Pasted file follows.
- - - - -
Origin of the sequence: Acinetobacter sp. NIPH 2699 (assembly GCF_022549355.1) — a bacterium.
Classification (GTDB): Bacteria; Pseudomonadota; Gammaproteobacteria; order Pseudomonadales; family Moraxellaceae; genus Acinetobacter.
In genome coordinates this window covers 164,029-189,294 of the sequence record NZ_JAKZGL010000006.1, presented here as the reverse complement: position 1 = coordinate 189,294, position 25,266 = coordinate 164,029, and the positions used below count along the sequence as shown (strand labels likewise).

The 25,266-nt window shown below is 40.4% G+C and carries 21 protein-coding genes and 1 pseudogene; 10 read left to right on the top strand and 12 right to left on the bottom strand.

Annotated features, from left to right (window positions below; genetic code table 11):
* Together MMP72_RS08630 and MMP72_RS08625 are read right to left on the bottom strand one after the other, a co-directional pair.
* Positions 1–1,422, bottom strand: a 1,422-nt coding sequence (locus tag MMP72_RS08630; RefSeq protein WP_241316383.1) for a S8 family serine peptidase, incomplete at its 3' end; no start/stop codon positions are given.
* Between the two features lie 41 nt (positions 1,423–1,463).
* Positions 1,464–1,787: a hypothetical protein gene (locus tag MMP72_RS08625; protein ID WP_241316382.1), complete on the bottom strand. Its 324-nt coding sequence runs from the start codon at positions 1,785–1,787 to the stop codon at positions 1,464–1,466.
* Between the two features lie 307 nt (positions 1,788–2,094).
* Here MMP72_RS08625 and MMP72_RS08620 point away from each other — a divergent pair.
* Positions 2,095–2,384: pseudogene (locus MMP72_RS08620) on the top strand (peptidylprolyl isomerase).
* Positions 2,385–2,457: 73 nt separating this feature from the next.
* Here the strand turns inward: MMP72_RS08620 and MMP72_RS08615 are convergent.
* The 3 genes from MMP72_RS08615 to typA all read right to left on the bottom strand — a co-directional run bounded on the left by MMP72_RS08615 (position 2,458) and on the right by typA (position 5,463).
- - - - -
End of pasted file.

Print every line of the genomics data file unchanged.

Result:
Origin of the sequence: Acinetobacter sp. NIPH 2699 (assembly GCF_022549355.1) — a bacterium.
Classification (GTDB): Bacteria; Pseudomonadota; Gammaproteobacteria; order Pseudomonadales; family Moraxellaceae; genus Acinetobacter.
In genome coordinates this window covers 164,029-189,294 of the sequence record NZ_JAKZGL010000006.1, presented here as the reverse complement: position 1 = coordinate 189,294, position 25,266 = coordinate 164,029, and the positions used below count along the sequence as shown (strand labels likewise).

The 25,266-nt window shown below is 40.4% G+C and carries 21 protein-coding genes and 1 pseudogene; 10 read left to right on the top strand and 12 right to left on the bottom strand.

Annotated features, from left to right (window positions below; genetic code table 11):
* Together MMP72_RS08630 and MMP72_RS08625 are read right to left on the bottom strand one after the other, a co-directional pair.
* Positions 1–1,422, bottom strand: a 1,422-nt coding sequence (locus tag MMP72_RS08630; RefSeq protein WP_241316383.1) for a S8 family serine peptidase, incomplete at its 3' end; no start/stop codon positions are given.
* Between the two features lie 41 nt (positions 1,423–1,463).
* Positions 1,464–1,787: a hypothetical protein gene (locus tag MMP72_RS08625; protein ID WP_241316382.1), complete on the bottom strand. Its 324-nt coding sequence runs from the start codon at positions 1,785–1,787 to the stop codon at positions 1,464–1,466.
* Between the two features lie 307 nt (positions 1,788–2,094).
* Here MMP72_RS08625 and MMP72_RS08620 point away from each other — a divergent pair.
* Positions 2,095–2,384: pseudogene (locus MMP72_RS08620) on the top strand (peptidylprolyl isomerase).
* Positions 2,385–2,457: 73 nt separating this feature from the next.
* Here the strand turns inward: MMP72_RS08620 and MMP72_RS08615 are convergent.
* The 3 genes from MMP72_RS08615 to typA all read right to left on the bottom strand — a co-directional run bounded on the left by MMP72_RS08615 (position 2,458) and on the right by typA (position 5,463).